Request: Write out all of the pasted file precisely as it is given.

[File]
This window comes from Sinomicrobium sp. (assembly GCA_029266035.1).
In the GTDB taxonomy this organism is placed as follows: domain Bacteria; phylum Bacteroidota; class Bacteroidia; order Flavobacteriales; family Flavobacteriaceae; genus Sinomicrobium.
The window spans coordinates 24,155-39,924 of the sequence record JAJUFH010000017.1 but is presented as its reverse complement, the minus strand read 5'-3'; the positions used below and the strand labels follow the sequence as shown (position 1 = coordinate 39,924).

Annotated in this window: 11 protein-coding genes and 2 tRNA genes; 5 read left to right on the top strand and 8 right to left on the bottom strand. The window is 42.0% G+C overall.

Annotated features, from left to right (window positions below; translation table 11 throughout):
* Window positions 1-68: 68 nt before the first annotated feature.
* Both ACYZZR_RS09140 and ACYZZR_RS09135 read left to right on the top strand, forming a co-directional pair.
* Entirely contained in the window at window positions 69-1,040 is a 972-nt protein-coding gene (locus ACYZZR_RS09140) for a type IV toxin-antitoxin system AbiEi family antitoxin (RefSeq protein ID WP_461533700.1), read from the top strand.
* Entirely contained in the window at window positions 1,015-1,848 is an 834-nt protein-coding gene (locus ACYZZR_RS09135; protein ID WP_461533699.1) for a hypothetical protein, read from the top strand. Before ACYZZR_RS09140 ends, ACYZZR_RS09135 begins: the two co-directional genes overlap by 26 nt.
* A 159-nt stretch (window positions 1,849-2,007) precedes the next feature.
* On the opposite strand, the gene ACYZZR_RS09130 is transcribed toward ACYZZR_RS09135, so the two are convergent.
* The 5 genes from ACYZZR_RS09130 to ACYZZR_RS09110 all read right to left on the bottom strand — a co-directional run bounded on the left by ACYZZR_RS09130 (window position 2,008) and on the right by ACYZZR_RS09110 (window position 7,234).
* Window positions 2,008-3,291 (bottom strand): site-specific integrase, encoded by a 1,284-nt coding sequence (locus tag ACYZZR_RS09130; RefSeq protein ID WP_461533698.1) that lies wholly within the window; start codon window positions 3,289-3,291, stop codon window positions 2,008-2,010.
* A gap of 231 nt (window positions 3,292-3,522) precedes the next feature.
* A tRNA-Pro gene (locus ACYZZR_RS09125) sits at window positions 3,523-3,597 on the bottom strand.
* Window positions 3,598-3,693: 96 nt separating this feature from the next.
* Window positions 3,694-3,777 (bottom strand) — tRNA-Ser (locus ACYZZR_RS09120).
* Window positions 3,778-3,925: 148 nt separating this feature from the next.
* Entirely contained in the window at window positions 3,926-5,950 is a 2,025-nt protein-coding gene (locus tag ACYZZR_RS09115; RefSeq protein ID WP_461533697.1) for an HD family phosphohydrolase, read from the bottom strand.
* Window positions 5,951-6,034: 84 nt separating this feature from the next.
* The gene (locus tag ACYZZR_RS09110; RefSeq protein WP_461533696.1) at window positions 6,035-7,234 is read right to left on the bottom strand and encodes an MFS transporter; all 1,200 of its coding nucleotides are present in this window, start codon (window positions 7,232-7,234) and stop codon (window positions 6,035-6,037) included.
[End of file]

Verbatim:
This window comes from Sinomicrobium sp. (assembly GCA_029266035.1).
In the GTDB taxonomy this organism is placed as follows: domain Bacteria; phylum Bacteroidota; class Bacteroidia; order Flavobacteriales; family Flavobacteriaceae; genus Sinomicrobium.
The window spans coordinates 24,155-39,924 of the sequence record JAJUFH010000017.1 but is presented as its reverse complement, the minus strand read 5'-3'; the positions used below and the strand labels follow the sequence as shown (position 1 = coordinate 39,924).

Annotated in this window: 11 protein-coding genes and 2 tRNA genes; 5 read left to right on the top strand and 8 right to left on the bottom strand. The window is 42.0% G+C overall.

Annotated features, from left to right (window positions below; translation table 11 throughout):
* Window positions 1-68: 68 nt before the first annotated feature.
* Both ACYZZR_RS09140 and ACYZZR_RS09135 read left to right on the top strand, forming a co-directional pair.
* Entirely contained in the window at window positions 69-1,040 is a 972-nt protein-coding gene (locus ACYZZR_RS09140) for a type IV toxin-antitoxin system AbiEi family antitoxin (RefSeq protein ID WP_461533700.1), read from the top strand.
* Entirely contained in the window at window positions 1,015-1,848 is an 834-nt protein-coding gene (locus ACYZZR_RS09135; protein ID WP_461533699.1) for a hypothetical protein, read from the top strand. Before ACYZZR_RS09140 ends, ACYZZR_RS09135 begins: the two co-directional genes overlap by 26 nt.
* A 159-nt stretch (window positions 1,849-2,007) precedes the next feature.
* On the opposite strand, the gene ACYZZR_RS09130 is transcribed toward ACYZZR_RS09135, so the two are convergent.
* The 5 genes from ACYZZR_RS09130 to ACYZZR_RS09110 all read right to left on the bottom strand — a co-directional run bounded on the left by ACYZZR_RS09130 (window position 2,008) and on the right by ACYZZR_RS09110 (window position 7,234).
* Window positions 2,008-3,291 (bottom strand): site-specific integrase, encoded by a 1,284-nt coding sequence (locus tag ACYZZR_RS09130; RefSeq protein ID WP_461533698.1) that lies wholly within the window; start codon window positions 3,289-3,291, stop codon window positions 2,008-2,010.
* A gap of 231 nt (window positions 3,292-3,522) precedes the next feature.
* A tRNA-Pro gene (locus ACYZZR_RS09125) sits at window positions 3,523-3,597 on the bottom strand.
* Window positions 3,598-3,693: 96 nt separating this feature from the next.
* Window positions 3,694-3,777 (bottom strand) — tRNA-Ser (locus ACYZZR_RS09120).
* Window positions 3,778-3,925: 148 nt separating this feature from the next.
* Entirely contained in the window at window positions 3,926-5,950 is a 2,025-nt protein-coding gene (locus tag ACYZZR_RS09115; RefSeq protein ID WP_461533697.1) for an HD family phosphohydrolase, read from the bottom strand.
* Window positions 5,951-6,034: 84 nt separating this feature from the next.
* The gene (locus tag ACYZZR_RS09110; RefSeq protein WP_461533696.1) at window positions 6,035-7,234 is read right to left on the bottom strand and encodes an MFS transporter; all 1,200 of its coding nucleotides are present in this window, start codon (window positions 7,232-7,234) and stop codon (window positions 6,035-6,037) included.